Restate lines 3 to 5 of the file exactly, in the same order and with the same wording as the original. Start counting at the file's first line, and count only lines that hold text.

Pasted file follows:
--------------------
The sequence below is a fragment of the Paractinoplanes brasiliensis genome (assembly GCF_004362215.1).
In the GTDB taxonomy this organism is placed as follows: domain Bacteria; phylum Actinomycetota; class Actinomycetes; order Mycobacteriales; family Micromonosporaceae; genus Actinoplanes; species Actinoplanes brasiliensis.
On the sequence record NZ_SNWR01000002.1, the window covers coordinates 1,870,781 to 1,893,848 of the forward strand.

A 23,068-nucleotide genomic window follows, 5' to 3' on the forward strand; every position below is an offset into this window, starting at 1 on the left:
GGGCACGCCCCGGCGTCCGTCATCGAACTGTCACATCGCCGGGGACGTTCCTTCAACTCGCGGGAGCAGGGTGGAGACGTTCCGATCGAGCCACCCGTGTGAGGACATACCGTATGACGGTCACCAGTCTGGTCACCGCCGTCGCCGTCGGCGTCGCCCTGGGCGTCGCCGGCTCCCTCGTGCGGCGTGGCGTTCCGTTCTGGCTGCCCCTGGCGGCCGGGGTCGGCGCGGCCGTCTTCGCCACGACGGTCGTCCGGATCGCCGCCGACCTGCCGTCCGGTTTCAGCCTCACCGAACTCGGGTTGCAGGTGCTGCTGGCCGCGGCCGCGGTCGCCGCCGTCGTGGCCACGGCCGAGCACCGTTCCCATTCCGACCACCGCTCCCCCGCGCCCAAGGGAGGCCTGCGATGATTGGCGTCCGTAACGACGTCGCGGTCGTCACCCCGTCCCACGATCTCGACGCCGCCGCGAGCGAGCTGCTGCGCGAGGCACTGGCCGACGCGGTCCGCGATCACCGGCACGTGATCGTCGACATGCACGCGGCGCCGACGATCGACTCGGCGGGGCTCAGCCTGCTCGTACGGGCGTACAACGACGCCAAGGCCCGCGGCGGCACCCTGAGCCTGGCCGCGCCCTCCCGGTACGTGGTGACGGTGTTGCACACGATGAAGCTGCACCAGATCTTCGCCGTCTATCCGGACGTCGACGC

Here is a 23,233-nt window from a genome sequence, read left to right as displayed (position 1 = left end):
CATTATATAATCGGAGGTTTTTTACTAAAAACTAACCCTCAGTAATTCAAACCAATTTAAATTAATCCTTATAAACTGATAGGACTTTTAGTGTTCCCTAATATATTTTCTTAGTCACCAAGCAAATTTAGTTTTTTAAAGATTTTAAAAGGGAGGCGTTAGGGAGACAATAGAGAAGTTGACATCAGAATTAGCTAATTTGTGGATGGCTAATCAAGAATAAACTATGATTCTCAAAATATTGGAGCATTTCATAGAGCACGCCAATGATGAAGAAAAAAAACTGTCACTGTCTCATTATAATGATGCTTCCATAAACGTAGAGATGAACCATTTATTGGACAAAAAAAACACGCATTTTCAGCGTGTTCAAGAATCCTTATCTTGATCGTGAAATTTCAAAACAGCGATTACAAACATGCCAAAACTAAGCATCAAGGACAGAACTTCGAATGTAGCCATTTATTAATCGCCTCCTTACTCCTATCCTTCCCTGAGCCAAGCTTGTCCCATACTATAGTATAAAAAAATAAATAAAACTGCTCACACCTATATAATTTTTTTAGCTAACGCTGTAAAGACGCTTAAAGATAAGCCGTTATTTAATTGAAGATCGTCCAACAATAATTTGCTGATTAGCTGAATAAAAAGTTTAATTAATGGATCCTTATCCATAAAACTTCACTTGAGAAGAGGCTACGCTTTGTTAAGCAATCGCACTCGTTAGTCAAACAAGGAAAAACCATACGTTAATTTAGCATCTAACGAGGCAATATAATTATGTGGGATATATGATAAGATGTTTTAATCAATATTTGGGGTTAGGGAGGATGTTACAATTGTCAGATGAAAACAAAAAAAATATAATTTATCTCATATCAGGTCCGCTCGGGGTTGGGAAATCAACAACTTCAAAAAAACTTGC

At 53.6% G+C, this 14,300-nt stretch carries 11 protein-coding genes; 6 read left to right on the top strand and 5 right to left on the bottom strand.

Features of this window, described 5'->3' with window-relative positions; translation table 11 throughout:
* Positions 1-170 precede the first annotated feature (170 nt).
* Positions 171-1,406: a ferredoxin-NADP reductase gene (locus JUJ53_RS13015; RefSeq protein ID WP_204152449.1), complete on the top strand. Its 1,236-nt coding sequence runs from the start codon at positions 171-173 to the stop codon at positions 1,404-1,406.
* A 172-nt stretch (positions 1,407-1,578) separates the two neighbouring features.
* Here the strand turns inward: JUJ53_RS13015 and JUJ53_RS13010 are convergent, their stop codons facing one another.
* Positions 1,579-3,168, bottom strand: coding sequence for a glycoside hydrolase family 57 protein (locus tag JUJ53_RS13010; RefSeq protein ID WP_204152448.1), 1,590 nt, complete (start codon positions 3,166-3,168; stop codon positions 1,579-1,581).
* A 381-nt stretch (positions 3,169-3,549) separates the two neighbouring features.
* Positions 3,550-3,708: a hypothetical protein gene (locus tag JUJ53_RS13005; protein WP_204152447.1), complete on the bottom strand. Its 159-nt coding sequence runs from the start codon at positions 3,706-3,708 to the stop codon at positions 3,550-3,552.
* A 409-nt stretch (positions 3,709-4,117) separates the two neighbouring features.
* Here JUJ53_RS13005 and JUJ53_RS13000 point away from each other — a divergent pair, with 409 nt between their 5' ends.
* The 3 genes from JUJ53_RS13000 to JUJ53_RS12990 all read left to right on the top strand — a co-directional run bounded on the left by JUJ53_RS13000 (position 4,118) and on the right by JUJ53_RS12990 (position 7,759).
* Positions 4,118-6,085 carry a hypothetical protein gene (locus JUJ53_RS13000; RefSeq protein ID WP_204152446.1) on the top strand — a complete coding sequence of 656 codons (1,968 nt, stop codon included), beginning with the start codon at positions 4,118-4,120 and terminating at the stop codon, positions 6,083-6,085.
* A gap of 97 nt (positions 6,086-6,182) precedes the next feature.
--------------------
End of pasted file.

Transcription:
On the sequence record NZ_SNWR01000002.1, the window covers coordinates 1,870,781 to 1,893,848 of the forward strand.

A 23,068-nucleotide genomic window follows, 5' to 3' on the forward strand; every position below is an offset into this window, starting at 1 on the left:
GGGCACGCCCCGGCGTCCGTCATCGAACTGTCACATCGCCGGGGACGTTCCTTCAACTCGCGGGAGCAGGGTGGAGACGTTCCGATCGAGCCACCCGTGTGAGGACATACCGTATGACGGTCACCAGTCTGGTCACCGCCGTCGCCGTCGGCGTCGCCCTGGGCGTCGCCGGCTCCCTCGTGCGGCGTGGCGTTCCGTTCTGGCTGCCCCTGGCGGCCGGGGTCGGCGCGGCCGTCTTCGCCACGACGGTCGTCCGGATCGCCGCCGACCTGCCGTCCGGTTTCAGCCTCACCGAACTCGGGTTGCAGGTGCTGCTGGCCGCGGCCGCGGTCGCCGCCGTCGTGGCCACGGCCGAGCACCGTTCCCATTCCGACCACCGCTCCCCCGCGCCCAAGGGAGGCCTGCGATGATTGGCGTCCGTAACGACGTCGCGGTCGTCACCCCGTCCCACGATCTCGACGCCGCCGCGAGCGAGCTGCTGCGCGAGGCACTGGCCGACGCGGTCCGCGATCACCGGCACGTGATCGTCGACATGCACGCGGCGCCGACGATCGACTCGGCGGGGCTCAGCCTGCTCGTACGGGCGTACAACGACGCCAAGGCCCGCGGCGGCACCCTGAGCCTGGCCGCGCCCTCCCGGTACGTGGTGACGGTGTTGCACACGATGAAGCTGCACCAGATCTTCGCCGTCTATCCGGACGTCGACGC